NoteNOTE: Clipping was still a bit damp, so we miss a word. Is it ‘courageous’?
Enriquez Collection: Lapuyan Subanon Giant Phingi. Drawing Estarte
The Waterlogged Files #02
“Death Squads Cross the Pacific”
New York Times, Monday, November 19, 1984. Not one but three treacherous murders: first Benigno Aquino, then Alexander Orgullo, now Cesar Climaco. It maybe that each crime came as a shock to Philippine President Ferdinand Marcos. But for these and other killings, no one has been punished. It’s as if Central American’s death-squads were taking distant root.
Death squads are an especially ugly instrument of terror. Recruited by security forces, the killers pretend to operate on their own. Thus government can disavow the marauders yet by protecting them still intimate opponents.
Is that what’s happening in the Philippines? When Mr. Aquino was killed at Manila airport in August 1983, the President blamed a lone Communist gunman. His own inquiry has now found otherwise and accused high military officers. The promise of swift, impartial trials is not yet kept.
The latest victims, too, are prominent critics of Mr. Marcos. Mr. Orcullo, the regional secretary of an opposition party in Mindanao, was shot on Oct. 19 by men in military fatigues. His family suspects gunmen belonging to a paramilitary group trained by the army. There have been no arrests.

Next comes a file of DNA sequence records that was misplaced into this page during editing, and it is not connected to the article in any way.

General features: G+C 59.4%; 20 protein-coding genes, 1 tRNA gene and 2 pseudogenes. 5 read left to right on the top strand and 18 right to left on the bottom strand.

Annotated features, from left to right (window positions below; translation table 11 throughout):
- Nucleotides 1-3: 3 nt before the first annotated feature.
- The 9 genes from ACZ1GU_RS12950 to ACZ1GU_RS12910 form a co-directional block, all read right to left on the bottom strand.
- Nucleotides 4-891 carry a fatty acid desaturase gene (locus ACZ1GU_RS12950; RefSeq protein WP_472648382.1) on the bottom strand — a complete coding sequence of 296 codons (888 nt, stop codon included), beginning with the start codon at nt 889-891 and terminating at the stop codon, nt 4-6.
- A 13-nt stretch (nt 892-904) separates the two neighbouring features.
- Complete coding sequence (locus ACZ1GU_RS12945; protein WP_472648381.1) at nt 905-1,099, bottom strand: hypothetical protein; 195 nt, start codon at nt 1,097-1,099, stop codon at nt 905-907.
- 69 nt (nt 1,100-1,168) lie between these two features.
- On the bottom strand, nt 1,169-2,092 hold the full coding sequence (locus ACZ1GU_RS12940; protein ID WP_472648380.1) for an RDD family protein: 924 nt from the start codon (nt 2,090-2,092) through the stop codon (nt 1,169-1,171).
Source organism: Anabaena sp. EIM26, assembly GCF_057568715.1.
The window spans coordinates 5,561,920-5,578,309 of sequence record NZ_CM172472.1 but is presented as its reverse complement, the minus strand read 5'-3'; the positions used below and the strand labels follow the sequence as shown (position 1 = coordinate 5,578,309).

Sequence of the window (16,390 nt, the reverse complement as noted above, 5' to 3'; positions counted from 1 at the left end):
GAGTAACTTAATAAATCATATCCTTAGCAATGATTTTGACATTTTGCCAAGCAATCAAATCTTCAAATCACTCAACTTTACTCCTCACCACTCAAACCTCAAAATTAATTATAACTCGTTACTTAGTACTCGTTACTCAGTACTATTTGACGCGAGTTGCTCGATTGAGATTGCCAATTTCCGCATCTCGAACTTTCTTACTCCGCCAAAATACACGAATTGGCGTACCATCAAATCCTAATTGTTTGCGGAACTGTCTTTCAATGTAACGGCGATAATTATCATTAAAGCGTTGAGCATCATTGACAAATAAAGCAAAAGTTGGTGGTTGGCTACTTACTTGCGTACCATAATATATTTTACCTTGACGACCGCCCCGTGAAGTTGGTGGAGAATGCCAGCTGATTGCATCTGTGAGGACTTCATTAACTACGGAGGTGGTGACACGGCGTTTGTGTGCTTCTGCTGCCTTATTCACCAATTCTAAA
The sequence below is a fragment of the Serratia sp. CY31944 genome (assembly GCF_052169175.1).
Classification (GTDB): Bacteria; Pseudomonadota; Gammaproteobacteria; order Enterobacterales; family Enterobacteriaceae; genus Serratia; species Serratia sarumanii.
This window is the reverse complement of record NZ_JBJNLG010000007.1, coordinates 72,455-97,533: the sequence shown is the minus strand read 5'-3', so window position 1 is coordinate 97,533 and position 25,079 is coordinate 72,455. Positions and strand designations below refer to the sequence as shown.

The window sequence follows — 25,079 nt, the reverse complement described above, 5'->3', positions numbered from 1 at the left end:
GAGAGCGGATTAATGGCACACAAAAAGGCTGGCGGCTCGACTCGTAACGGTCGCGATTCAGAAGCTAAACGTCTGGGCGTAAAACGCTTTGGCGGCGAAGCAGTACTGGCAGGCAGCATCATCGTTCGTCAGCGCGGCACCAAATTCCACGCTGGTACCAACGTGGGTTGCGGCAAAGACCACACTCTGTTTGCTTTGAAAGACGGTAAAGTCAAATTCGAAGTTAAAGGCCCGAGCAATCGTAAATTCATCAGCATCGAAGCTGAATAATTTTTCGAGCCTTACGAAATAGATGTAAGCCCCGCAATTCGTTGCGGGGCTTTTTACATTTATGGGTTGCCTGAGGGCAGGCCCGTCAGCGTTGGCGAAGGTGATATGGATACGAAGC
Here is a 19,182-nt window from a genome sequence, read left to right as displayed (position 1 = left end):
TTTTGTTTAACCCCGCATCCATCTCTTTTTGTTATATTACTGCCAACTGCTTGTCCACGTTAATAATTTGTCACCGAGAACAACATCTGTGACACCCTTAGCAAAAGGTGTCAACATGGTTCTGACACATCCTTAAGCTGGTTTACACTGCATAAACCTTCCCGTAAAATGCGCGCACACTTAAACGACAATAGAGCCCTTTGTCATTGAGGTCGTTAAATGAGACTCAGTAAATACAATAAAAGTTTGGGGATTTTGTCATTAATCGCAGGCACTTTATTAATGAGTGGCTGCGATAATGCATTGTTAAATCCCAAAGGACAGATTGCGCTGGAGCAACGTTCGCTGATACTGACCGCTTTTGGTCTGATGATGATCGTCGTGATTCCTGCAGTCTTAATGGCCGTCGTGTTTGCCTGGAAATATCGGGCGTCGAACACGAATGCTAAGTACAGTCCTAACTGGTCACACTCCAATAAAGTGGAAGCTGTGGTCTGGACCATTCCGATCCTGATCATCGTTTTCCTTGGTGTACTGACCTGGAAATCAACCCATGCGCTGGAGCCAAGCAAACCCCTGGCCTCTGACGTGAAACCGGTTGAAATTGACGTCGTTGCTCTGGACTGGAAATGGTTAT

Last Tuesday, in what Mr. Marcos calls “a major blow’ against decency, a __ (unreadable) mayor in the same province was shot by a single gunman. Mayor Cesar Climaco is not an obscure victim. When martial law was imposed in 1972, he vowed not to cut his hair until it was lifted. Nine years later, when Mr. Marcos yielded a bit, Mayor Climaco cut his locks accordingly, to shoulder length. He was known for such flair but also for effective campaigns against crime.
President Marcos has ordered yet another high-level inquiry. But the United States, bound to the Philippines by history and strategic interest, needs to do more than join in the hand-wringing. El Salvador makes the point: “When the Reagan Administration finally passed a blunt warning to its military, the death-squad killings dropped off dramatically.
The United States’ influence in Manila is almost as great. A blunt warning about America’s deepening concern stop the bloodletting.
Next: The Waterlogged Files #03: “Philippine Opposition Leader Assassinated”
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